The effect of lumping and expanding on kinetic differential equations

Janos Tóth, Genyuan Li, Herschel Rabitz, Alison S. Tomlin

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Let us consider the differential equation y(t) = f(y(t)) with an f from RN to RN and suppose that there exists a transformation h from RN to R (N̂ ≤ N) such that ŷ := h o y obeys a differential equation ŷ(t) = f̂(ŷ(t)) with some function f̂; then the first equation is said to be lumpable to the second by h. Here mainly the case is investigated when the original differential equation has been induced by a complex chemical reaction. We provided a series of necessary and sufficient conditions for the existence of such functions h and f̂; some of them are formulated in terms of h and f only. Beyond these conditions our main concern here is how lumping changes those properties of the solutions which are either interesting from the point of view of the qualitative theory of differential equations or from the point of view of formal reaction kinetics. Results show that each eigenvalue of the Jacobian of the nonlinear lumped system at an equilibrium is an eigenvalue of the original system at the corresponding equilibrium. (Invariant sets, equilibria, and periodic solutions are lumped into invariant sets, equilibria, and periodic solutions, respectively.) Under certain conditions a Lyapunov function of the lumped system can be used to create a Lyapunov function for the original one (to test relative stability) and vice versa - both around equilibria and far from equilibria. These general statements do not necessarily imply close qualitative resemblance of lumped and original solutions but provide criteria by which lumping schemes may be selected for this purpose. The precise meaning of the conditions in the general statements is illustrated by examples taken from formal reaction kinetics.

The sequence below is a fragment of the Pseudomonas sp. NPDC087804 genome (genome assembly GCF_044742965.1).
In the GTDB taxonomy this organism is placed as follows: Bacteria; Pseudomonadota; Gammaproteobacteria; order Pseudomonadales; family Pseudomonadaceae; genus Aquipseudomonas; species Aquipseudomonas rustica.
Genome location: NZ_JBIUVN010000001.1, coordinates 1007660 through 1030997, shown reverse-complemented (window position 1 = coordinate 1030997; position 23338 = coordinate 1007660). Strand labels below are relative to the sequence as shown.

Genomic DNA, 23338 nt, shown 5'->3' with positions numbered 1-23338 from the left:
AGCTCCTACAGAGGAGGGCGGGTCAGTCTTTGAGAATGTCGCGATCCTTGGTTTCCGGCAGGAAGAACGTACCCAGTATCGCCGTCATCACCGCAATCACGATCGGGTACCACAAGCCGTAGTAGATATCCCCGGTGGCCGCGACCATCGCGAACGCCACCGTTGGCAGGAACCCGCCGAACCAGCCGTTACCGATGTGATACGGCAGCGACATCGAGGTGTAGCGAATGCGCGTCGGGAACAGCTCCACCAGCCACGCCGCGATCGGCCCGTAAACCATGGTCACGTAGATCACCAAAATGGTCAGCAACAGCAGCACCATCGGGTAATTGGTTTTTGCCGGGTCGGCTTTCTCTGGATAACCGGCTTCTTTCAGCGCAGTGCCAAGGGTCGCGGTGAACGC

Original languageEnglish (US)
Pages (from-to)1531-1556
Number of pages26
JournalSIAM Journal on Applied Mathematics
Issue number6
StatePublished - Dec 1997

All Science Journal Classification (ASJC) codes

  • Applied Mathematics


  • Aggregation
  • Chemical kinetics
  • Eígenvalues
  • Factorization
  • Global decomposition
  • Kinetic differential equations
  • Lumping
  • Lyapunov functions
  • Qualitative properties


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